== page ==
Matters were left in this way, but in the morning the barn doors were open and the buffalo was gone, no one knew where. There was a long watering trough which extended into the barn and some one during the night had drawn the plug, letting the water out so that he could enter the barn through the empty trough and unfasten the doors from within. The proprietors in vain spent the morning looking after the source of their income, but no track or trace of him could be found.
Early that morning Darius J. Clement, the old gentleman who died a few years ago in Dryden village, but who was then a boy living with his parents where John Card now resides, went out before it was fairly daylight to the barn to do the milking. He returned soon after saying to his parents that he believed the Evil One himself had taken possession of the barn, for such pawing and bellowing, by a large animal with short horns, a large shaggy head, fierce, glaring eyes and a long tail, he had never seen or heard of before. Mr. Clement, who was a very religious man, decided that the Sabbath was no time to investigate the matter and directed that nothing should be done with the animal until the next day. But the news began to be circulated that the buffalo was in the barn of Mr. Clement and the people from all around began to congregate so that by noon all the men and boys from the neighborhood were assembled, and Mr. Clement was very willing that the cause of the disturbance should be removed. Some of the boys, presumably the same who had brought him there in the night, readily undertook the task of removing him and in so doing they led him through a clearing in which a vicious bull was being pastured. No sooner did the bull see the intruder of something like his own species approaching than he came rushing toward them ready for a contest of supremacy. Those who then had charge of the buffalo were very willing to let go their hold, which they did, thereby having the fun of witnessing a Sunday bull fight. The result proved that the buffalo, with his short horns and wild, vigorous habits, was too much for his domesticated cousin, who was was compelled to recognize the superiority of the intruder. The fun being over the boys returned the buffalo to his owners, who went on their way sadder if not wiser men.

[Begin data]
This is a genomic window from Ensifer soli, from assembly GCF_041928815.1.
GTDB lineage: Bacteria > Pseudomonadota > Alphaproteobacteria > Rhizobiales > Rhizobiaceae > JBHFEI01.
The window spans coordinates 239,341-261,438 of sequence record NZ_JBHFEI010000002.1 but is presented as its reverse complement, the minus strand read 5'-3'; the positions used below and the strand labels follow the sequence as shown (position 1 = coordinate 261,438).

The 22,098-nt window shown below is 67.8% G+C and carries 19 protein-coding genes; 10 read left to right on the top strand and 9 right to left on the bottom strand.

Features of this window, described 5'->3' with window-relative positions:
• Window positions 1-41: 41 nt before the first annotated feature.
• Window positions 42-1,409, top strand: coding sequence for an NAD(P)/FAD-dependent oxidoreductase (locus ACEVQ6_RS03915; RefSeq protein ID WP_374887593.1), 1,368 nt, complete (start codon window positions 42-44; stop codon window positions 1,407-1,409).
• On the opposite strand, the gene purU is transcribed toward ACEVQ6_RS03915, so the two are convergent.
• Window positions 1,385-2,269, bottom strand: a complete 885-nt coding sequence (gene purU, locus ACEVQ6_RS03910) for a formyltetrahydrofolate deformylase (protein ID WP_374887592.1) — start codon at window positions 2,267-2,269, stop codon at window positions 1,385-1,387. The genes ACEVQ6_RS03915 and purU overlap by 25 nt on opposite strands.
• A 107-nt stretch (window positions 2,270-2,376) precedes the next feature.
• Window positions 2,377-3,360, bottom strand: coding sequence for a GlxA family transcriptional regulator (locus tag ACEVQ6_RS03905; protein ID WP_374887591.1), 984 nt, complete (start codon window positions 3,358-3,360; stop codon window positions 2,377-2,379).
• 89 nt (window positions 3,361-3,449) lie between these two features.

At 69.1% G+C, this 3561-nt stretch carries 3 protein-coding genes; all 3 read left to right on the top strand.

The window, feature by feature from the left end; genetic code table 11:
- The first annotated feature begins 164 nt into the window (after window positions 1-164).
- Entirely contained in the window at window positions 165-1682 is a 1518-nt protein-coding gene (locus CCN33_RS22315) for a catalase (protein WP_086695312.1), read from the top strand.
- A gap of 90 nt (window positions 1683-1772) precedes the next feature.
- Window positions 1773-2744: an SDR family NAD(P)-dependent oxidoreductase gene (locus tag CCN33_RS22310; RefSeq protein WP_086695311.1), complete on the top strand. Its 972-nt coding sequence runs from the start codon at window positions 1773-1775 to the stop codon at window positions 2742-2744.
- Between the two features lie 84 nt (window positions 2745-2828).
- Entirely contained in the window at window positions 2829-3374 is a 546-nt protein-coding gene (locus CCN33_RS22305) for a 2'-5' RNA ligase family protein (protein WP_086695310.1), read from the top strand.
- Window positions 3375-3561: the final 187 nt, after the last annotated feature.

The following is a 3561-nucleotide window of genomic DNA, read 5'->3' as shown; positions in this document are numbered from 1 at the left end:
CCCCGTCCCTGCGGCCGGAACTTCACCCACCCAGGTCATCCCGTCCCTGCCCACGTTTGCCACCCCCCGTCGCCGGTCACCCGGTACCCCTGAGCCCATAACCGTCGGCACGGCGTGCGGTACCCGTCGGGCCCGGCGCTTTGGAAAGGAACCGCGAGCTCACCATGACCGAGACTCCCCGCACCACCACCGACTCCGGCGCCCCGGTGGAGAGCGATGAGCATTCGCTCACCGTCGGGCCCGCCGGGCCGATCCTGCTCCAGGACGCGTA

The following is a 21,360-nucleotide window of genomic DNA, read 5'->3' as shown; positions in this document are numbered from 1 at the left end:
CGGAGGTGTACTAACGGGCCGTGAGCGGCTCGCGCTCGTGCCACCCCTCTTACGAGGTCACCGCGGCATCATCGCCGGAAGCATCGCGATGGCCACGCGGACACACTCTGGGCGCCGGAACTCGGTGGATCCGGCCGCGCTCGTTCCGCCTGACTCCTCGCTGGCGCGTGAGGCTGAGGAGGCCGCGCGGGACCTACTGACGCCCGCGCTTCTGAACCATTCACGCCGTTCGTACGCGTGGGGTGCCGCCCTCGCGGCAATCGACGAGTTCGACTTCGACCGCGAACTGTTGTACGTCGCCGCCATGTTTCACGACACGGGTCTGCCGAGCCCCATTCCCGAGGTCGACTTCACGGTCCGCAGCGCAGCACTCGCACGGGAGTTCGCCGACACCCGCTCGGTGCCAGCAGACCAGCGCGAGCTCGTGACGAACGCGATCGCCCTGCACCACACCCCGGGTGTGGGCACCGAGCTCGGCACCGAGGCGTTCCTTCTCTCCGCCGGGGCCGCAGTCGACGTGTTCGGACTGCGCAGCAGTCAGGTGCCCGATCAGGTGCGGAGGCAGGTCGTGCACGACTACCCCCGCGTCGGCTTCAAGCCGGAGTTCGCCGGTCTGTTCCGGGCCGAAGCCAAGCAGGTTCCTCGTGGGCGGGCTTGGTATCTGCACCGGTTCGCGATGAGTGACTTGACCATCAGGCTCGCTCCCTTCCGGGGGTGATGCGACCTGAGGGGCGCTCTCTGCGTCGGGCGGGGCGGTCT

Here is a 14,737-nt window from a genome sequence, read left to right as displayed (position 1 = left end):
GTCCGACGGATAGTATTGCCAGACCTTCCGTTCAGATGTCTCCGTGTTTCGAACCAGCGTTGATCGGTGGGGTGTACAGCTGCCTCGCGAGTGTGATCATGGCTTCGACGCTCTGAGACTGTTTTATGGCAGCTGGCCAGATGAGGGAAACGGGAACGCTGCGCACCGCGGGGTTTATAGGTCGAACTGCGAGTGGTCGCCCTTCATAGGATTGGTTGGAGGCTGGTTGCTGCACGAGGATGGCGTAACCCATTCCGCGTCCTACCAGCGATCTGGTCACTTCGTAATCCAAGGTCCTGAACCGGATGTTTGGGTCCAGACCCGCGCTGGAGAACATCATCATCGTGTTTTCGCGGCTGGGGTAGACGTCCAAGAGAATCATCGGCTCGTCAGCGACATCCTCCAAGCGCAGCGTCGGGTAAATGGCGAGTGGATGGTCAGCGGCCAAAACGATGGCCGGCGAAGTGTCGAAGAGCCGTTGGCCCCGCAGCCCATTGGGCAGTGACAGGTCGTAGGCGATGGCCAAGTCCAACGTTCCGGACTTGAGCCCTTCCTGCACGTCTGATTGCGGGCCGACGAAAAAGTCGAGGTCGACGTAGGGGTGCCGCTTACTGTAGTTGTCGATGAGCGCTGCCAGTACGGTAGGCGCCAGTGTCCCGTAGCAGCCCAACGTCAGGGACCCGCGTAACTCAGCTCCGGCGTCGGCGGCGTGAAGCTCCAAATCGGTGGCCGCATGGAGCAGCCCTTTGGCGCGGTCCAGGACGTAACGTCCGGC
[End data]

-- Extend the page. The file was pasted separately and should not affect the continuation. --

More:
Willow Glen, as well as the northwest corner of the township, claims a share in the invention of the power threshing machine, an inventive genius by the name of Miller having there developed one of the first threshing machines ever seen, which, with subsequent improvements, has revolutionized that part of the farmer's labor.